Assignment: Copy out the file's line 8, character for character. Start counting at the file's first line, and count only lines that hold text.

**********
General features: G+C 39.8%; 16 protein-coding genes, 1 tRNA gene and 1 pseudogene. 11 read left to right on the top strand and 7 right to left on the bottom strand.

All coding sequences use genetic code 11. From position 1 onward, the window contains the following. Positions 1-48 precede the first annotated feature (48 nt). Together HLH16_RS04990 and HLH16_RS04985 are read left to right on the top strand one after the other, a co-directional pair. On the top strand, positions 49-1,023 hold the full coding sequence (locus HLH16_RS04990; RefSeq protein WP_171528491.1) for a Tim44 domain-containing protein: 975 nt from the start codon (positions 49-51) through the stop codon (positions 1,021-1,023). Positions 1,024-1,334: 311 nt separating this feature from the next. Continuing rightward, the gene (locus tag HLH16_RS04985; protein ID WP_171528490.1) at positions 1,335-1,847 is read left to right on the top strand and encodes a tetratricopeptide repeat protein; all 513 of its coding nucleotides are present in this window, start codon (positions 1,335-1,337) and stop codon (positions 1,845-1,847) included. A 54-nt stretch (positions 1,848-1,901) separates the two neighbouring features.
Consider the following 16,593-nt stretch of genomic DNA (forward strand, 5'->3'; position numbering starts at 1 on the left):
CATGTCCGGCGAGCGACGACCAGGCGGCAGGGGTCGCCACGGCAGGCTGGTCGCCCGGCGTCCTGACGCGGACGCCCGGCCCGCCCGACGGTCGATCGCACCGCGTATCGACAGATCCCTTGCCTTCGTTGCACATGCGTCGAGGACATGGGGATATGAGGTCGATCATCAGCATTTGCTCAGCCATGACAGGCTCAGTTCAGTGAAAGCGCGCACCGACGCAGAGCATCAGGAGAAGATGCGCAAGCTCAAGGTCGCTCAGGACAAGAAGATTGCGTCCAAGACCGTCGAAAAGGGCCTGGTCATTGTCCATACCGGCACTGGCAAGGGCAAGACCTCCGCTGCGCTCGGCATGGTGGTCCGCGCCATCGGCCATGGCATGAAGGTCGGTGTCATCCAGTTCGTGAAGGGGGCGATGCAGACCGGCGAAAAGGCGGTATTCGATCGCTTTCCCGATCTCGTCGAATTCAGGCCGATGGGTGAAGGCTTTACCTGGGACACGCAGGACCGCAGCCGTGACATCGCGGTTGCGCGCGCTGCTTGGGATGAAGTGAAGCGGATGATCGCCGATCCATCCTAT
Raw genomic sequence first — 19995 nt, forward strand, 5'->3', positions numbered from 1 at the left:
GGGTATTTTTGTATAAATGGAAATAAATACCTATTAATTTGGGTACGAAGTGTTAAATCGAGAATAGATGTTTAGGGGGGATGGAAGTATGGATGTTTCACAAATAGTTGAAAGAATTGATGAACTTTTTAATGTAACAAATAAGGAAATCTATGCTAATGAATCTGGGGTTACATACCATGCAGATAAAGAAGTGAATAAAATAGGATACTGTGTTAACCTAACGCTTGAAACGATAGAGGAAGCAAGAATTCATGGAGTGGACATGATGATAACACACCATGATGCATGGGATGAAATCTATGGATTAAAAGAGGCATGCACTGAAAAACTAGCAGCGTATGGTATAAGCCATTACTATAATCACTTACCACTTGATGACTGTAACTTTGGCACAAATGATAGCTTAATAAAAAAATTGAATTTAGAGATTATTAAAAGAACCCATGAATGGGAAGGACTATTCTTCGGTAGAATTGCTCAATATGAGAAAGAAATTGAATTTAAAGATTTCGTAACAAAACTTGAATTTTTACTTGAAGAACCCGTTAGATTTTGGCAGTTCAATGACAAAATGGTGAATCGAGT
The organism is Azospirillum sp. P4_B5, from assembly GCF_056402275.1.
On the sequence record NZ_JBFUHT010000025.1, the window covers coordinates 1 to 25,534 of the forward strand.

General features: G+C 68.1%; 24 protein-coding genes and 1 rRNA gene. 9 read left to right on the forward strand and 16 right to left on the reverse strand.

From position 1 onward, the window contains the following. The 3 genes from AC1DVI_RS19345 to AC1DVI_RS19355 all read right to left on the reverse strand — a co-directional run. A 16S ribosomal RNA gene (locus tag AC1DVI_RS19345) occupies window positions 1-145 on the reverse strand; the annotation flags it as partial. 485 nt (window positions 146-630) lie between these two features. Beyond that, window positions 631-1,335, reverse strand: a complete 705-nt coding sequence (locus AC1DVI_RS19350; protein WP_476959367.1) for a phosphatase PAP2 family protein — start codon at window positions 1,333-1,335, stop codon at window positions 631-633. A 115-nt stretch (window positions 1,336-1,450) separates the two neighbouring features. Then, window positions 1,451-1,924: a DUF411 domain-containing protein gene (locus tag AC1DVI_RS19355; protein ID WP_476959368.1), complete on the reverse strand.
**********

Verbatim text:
On the sequence record NZ_JBFUHT010000025.1, the window covers coordinates 1 to 25,534 of the forward strand.